Pitman-Yor mixtures for BART: Novel nonparametric prior for Bayesian causal inference
64th ISI World Statistics Congress - Ottawa, Canada
Format: CPS Abstract
Keywords: "bayesian, causal inference, heterogeneous_treatment_effect, inla, mixture, nonparametric bayesian methods
Session: CPS 17 - Statistical inference
Monday 17 July 4 p.m. - 5:25 p.m. (Canada/Eastern)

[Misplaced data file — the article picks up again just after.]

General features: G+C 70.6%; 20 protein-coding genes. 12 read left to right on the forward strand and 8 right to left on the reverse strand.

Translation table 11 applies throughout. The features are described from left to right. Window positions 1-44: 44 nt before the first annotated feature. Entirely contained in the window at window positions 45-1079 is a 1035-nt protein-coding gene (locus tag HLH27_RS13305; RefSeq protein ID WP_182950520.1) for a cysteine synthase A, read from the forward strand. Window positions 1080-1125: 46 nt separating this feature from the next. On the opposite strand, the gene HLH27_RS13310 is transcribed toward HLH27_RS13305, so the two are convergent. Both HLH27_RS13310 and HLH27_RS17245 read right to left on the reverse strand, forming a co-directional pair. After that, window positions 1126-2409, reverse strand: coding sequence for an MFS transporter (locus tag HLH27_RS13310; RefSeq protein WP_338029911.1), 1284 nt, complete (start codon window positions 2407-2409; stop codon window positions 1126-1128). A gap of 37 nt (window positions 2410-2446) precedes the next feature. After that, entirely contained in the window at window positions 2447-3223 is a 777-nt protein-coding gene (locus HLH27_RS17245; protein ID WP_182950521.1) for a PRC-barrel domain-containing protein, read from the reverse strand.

Recently authors pointed to Bayesian causal inference as important pathway for future development of causal methodologies (Li, 2022; Imbens, 2022). Bayesian additive regression trees (BART) perspective has been developed by Chipman et al. (2010) and popularized in recent years in its usage in regression and causal inference problems (for example Tan and Roy, 2019; Hahn, Murray and Carvalho, 2020). Commonly, BART uses a specific regularization prior, sometimes combined with Gaussian, Dirichlet, Dirichlet Process Mixture (DPM) and semiparametric perspectives (Tan and Roy, 2019). Despite the success of BART, there has been a growing number of papers that point out its limitations. Hahn, Murray and Carvalho have developed Bayesian Causal Forests (BCF - Hahn, Murray and Carvalho, 2020) as a novel regularization approach for nonlinear models geared specifically towards situations with small effect sizes, heterogeneous effects, and strong confounding, to improve on the earlier BART perspective. We develop a novel nonparametric regularization prior for BART based on Pitman-Yor Mixture (PYM) partition-based process which has to date to our knowledge rarely been used in causal inference (but is suggested for classification and mixture modelling). Pitman–Yor process mixtures (Ishwaran and James, 2001; 2003) are a generalization of DPMs based on the Pitman–Yor process, also known as the two-parameter Poisson–Dirichlet process. Our novel BART perspective is studied in more detail for several different causal perspectives: regression discontinuity design; causal maximally partially directed acyclic graph (MPDAG); direct causal clause; and causal mediation. Our results on simulated and real data confirm improved properties as compared to earlier BART priors and the performance is similar to the Hahn et al. BCF model, but improved in the presence of strong confounding. Performance of the prior is different for causal mediation and we provide suggestions for future work in this perspective. We address computational issues by using importance sampling with the integrated nested Laplace approximation (Outzen Berild et al., 2021). In conclusion we discuss extensions to endogeneity corrections in the line of BCF-IV approach of Bargagli Stoffi et al. (2022) and extensions to Single World Intervention Graph perspective (Richardson and Robins, 2013; 2014).